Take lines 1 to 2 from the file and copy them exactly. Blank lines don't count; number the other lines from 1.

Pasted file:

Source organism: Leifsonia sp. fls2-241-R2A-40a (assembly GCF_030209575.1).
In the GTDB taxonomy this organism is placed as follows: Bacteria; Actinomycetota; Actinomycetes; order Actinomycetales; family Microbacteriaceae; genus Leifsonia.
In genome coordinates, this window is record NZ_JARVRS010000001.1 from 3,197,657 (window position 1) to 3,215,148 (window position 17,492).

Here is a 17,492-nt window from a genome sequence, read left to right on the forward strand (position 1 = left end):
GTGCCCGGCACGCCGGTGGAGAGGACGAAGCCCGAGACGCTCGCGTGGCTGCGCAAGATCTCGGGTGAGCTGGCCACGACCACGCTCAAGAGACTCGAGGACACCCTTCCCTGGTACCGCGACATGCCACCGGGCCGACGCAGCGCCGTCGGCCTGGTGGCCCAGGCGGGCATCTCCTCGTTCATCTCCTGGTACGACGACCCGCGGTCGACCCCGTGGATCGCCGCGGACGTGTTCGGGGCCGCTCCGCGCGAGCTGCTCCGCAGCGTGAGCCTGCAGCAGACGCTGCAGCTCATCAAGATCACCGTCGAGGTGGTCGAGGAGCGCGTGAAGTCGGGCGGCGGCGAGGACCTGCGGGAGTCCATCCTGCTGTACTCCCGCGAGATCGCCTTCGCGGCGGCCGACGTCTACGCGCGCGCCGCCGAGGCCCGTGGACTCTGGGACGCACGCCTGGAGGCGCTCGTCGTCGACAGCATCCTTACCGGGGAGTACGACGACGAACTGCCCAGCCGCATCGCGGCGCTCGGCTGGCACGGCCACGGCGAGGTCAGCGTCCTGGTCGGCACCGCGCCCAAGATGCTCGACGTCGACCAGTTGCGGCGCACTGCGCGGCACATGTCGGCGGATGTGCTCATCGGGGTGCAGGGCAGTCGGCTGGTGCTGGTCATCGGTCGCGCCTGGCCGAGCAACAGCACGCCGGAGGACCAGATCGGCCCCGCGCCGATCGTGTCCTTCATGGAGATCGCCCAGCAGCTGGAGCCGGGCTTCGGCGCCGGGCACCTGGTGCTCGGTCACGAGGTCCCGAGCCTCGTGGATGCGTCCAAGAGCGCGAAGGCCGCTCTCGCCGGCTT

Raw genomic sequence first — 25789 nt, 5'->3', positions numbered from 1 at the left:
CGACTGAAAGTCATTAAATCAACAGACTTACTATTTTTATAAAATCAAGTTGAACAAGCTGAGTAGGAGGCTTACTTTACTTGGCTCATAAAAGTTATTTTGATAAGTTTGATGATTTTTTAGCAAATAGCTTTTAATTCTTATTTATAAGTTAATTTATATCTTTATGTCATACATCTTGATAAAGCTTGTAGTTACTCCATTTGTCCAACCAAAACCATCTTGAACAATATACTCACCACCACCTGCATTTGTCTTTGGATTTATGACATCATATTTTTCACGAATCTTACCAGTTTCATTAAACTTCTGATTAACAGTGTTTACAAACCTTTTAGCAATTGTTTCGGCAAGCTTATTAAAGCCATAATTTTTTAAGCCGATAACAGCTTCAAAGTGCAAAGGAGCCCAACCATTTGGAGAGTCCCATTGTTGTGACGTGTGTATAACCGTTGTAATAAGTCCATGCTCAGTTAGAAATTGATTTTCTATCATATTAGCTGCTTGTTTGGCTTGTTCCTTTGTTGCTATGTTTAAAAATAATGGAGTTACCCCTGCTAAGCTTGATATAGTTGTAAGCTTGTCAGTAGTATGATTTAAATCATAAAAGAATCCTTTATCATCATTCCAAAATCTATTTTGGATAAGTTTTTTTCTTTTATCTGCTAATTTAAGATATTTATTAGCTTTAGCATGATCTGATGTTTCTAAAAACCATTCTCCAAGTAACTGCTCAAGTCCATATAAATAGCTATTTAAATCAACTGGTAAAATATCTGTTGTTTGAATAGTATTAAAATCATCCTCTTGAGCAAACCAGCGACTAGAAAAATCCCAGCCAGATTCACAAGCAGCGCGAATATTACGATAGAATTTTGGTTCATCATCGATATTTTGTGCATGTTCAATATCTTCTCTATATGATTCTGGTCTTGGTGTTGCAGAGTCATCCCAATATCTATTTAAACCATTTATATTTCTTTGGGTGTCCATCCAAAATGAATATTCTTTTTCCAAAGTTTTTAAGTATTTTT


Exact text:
Source organism: Leifsonia sp. fls2-241-R2A-40a (assembly GCF_030209575.1).
In the GTDB taxonomy this organism is placed as follows: Bacteria; Actinomycetota; Actinomycetes; order Actinomycetales; family Microbacteriaceae; genus Leifsonia.